I did like what I saw from Wilhelm Breidenbach at the five, which is where he spent most of his minutes on the floor after Hoiberg started Juwan Gary at the four and brought Breidenbach off the bench. The 6-foot-10 sophomore scored nine points and grabbed seven rebounds in 17 minutes, tying his career high in points and setting a new one on the glass. Breidenbach has struggled at times chasing fours out on the perimeter or trying to put the ball on the deck against them to make plays, but he faced up on his man out of the high post and drove by him for a couple of finishes at the five spot on Monday.

I’ll be curious to see how that frontcourt rotation shakes out once Walker is back in the lineup. Nebraska appears to have four players who are best at the five and is lacking depth in natural fours beyond Gary. Denim Dawson will likely play at that spot some, especially if Breidenbach is filling in at center, but Hoiberg also likes him at the point of attack defensively which would leave someone like Wilcher or Griesel to defend opposing fours.

The men weren’t the only ones who tipped off on Monday, however. The women got the party started with a noon tipoff against the Omaha Mavericks — and promptly ran them off the floor. Nebraska won 100-36 with all 11 active players knocking down at least one 3-pointer. Nebraska also hit triple digits without attempting a single free-throw.

Alexis Markowski has gotten most of the preseason publicity, and with good reason. However, her frontcourt partner in Isabella Bourne probably deserved some of that run as well. The fourth-year forward led Nebraska with 21 points and nine rebounds in just 22 minutes in the opener, scoring inside and out.

After a terrific sophomore year, Bourne deferred a little more last season with the arrival of Jaz Shelley and the emergence of Markowski. Her points and assists dropped, but she improved her efficiency significantly, shooting a career-high 37% from 3. With Sam Haiby on the shelf, the Huskers could look to play through Bourne a little more this season, and I think she’s more than equipped to deliver in that role.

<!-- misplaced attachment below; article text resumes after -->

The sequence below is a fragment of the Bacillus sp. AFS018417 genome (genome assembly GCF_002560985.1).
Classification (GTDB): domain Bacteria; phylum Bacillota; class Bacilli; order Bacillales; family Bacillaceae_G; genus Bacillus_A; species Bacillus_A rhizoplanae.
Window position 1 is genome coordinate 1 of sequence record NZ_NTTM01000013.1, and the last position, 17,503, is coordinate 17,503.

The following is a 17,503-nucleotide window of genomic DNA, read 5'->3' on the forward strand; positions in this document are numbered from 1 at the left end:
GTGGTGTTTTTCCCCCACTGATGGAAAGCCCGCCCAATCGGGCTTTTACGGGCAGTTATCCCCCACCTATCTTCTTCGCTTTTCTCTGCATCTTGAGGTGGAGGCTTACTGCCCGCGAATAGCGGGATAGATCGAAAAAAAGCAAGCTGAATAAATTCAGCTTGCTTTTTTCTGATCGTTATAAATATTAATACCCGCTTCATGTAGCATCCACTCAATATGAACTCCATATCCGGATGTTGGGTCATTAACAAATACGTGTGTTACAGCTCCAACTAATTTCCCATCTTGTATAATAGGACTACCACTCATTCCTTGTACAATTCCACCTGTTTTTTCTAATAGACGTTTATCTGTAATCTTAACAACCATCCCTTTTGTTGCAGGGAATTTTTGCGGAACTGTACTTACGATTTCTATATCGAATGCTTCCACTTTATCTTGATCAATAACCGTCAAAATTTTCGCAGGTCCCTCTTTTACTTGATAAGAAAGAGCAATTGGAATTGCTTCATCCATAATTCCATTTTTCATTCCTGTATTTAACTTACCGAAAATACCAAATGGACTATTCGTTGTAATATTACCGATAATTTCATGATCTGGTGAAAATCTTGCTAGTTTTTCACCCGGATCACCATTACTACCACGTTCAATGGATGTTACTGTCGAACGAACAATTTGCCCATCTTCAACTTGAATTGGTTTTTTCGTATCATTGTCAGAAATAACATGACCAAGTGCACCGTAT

Another player who will need to step up with Haiby out of the lineup is sophomore guard Allison Weidner, and if Monday’s game is any indication, she’s ready to embrace her expanded role. Weidner wasn’t far behind Bourne, putting up 19 points on 9-of-11 shooting (1-of-2 from 3), nine rebounds and three assists in just 19 minutes.

Weidner will make a strong one-two punch in the backcourt with Shelley, who hit just one of her six 3-point attempts but still dished out 10 assists. She’s as dynamic and entertaining a guard as Nebraska has had during my time covering the Huskers, and she threw some pin-point passes on Monday to get her teammates easy looks.

Monday was the Nebraska debut for South Dakota transfer and Millard South graduate Maddie Krull, and she made a good first impression with 18 points on 7-of-9 shooting (4-of-6 from 3) and two assists. She was the one who knocked down the 3 in the final minute to crack 100, putting an exclamation point on a memorable first game. She’s not going to score like that every game for the Huskers, but she will be a vital part of the rotation coming off the bench.

Looking ahead, the only match-up between two ranked teams in all of college basketball — men or women — on opening day took place in Brookings, South Dakota. The 23rd-ranked Jackrabbits hosted No. 21 Creighton, who Nebraska will visit on Tuesday, and the Bluejays pulled away in the second half for a 78-69 win to open the season behind 30 points from junior Lauren Jensen, who began her career at Iowa (and who sent the Hawkeyes home in the NCAA Tournament last season with a late 3-pointer).

Tuesday’s game at D.J. Sokol Arena between the 21st-ranked Bluejays and the No. 22 Huskers has a chance to be spectacular and a great early-season test for both teams with aspirations of making a deep postseason run this year.